1. good tone, which means a good right arm.
2. to learn to play fast
3. to read better,
5. to be more aware of how music feels, and play it that way.
June 20, 2013
thursdays can be discouraging
Somehow the week got away from me and here I am, too tired to stand up and practice, and not enough of an attention span to get much from sitting down and practicing either. Even with commuting and running I'm still able to get an hour and a half or two hours in each weekday, but I don't know where it goes: this morning before leaving for work I spent about a half-hour making noise (tone production exercises, I think they call it), then tonight played a very dull etude for like 40 minutes and then sawed away at some scales. I didn't have the attention to read 8 notes in a row, but somehow found the energy to be annoyed at a baby fly that was buzzing me. After trying to force myself to pay attention by sight-reading something for a while, I played a couple of bars of something I'me trying to learn, then put the viola away for the night.
Ugh. At least running is going well. And this (music) will too. Someday. Maybe by the weekend.
June 9, 2013
the fine line
School's out! Well, not exactly, but my viola teacher has left town for his summer job, and even though my former teacher has agreed to give some lessons, her approach is very different. So for the next couple of months, there won't be this weekly "performance" of assigned stuff for me to stress over :-) I hope I can be a little freer with the way I practice, maybe take time to try exercises and stuff that are not assigned and have nothing to do with anything assigned.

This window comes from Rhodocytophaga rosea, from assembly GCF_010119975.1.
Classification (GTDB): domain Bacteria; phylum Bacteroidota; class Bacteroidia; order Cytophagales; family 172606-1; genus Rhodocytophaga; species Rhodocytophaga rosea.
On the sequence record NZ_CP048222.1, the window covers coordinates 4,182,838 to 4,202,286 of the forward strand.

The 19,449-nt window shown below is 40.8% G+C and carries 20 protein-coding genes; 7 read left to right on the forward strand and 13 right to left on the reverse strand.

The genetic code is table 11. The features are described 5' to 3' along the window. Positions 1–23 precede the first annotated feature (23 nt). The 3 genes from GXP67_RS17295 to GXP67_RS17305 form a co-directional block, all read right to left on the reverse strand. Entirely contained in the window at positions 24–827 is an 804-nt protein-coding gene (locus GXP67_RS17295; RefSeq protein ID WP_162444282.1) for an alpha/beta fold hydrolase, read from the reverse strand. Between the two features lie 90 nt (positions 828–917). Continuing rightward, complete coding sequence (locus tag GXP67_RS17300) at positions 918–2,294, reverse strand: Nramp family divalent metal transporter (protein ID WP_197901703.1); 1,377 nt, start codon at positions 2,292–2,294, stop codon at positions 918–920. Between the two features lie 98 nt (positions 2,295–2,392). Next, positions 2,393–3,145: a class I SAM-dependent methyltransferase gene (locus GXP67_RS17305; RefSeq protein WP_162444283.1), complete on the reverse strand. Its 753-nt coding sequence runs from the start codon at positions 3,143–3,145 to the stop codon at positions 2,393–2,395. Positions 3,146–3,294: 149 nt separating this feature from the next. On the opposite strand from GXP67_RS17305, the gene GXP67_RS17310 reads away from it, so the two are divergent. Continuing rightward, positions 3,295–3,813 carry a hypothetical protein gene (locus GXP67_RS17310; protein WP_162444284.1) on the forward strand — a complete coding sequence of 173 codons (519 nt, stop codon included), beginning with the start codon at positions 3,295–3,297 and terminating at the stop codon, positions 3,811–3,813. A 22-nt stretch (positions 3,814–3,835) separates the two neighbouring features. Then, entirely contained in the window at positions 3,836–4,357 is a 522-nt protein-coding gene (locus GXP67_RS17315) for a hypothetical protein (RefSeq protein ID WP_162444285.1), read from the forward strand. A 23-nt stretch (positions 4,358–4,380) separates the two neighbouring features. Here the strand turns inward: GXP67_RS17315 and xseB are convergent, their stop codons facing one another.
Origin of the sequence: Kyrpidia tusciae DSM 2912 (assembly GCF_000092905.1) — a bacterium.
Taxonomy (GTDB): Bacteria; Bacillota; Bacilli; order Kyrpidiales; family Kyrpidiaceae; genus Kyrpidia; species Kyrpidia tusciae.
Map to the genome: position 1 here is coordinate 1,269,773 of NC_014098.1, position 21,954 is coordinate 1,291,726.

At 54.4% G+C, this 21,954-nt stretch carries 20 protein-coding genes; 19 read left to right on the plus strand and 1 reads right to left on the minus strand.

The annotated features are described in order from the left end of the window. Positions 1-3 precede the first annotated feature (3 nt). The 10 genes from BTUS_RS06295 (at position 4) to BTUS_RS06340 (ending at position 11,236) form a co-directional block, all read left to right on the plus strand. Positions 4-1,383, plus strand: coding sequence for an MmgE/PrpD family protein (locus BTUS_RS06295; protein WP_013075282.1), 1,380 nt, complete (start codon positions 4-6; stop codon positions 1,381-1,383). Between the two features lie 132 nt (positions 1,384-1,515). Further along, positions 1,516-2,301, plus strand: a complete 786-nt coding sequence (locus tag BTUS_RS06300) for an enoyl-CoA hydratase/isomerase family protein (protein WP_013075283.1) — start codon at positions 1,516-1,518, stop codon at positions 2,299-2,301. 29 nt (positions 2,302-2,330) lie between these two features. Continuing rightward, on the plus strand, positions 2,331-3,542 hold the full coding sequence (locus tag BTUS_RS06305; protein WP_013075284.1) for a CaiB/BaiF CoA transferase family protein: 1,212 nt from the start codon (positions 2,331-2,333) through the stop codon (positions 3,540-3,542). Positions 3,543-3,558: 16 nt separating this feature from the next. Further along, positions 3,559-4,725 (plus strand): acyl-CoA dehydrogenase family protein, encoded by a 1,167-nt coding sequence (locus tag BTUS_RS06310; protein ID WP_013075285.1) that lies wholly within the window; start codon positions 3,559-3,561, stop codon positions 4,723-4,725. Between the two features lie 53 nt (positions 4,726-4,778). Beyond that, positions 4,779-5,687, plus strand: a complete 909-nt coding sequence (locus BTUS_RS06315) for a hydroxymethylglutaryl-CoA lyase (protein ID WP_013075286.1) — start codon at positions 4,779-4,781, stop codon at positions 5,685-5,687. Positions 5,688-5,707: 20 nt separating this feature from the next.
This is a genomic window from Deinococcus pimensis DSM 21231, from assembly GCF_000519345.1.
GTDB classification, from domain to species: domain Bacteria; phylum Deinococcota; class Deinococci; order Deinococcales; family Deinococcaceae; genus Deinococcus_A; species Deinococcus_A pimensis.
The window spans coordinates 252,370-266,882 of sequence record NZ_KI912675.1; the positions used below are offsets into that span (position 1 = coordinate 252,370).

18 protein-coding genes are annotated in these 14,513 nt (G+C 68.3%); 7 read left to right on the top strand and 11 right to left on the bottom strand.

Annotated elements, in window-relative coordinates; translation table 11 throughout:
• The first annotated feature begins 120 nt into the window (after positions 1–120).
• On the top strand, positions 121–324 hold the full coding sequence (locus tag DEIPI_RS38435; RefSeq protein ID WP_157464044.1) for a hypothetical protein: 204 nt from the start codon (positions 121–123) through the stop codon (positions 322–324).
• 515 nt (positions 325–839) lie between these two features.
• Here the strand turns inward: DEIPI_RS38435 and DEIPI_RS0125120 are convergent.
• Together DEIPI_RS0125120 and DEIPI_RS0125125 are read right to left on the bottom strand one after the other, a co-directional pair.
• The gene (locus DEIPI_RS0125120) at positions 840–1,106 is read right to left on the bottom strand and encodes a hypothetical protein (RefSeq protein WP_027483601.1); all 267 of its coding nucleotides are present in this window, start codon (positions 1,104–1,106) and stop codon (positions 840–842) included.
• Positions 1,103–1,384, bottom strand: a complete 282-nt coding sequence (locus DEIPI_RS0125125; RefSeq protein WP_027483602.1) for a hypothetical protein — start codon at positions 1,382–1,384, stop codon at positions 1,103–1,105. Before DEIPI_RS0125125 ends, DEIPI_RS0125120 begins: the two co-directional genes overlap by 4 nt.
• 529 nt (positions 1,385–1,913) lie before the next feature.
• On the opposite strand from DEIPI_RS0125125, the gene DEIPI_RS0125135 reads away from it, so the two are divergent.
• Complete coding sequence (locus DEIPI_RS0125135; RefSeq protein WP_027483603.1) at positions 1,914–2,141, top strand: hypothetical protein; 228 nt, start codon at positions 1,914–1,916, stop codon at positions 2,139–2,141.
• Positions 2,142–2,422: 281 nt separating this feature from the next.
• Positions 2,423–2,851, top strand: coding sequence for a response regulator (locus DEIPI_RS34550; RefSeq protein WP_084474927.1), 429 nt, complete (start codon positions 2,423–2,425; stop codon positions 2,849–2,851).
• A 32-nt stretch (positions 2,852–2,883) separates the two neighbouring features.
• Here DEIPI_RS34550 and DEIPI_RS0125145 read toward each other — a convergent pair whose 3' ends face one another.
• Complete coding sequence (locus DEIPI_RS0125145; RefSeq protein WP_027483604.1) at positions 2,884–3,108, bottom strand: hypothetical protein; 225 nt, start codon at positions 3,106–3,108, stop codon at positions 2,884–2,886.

My teacher's summer job is at a music school that has music camp for kids and adults (not together, I don't think) every summer. Sounds lovely. There are tons of summer opportunities for kids, but not so many for grownups. Next year I would like to find a summer thing to do (preferably chamber music), and as I've mentioned, I'd really prefer something that requires an audition because that way I'd end up in the right place, not dragging everyone else down or being dragged either. So I guess, somewhere on the great list of things to do over the next 7 or 8 months, I need to start thinking about where I might want to go, and making an audition tape/cd/whathaveyou. Which sort of leads me to think about the fine line between pushing myself to do something a little uncomfortable, and going flat-out vulnerable and falling on my face. Nobody wants to fail. Nobody wants to look foolish. Least of all Joe Positive.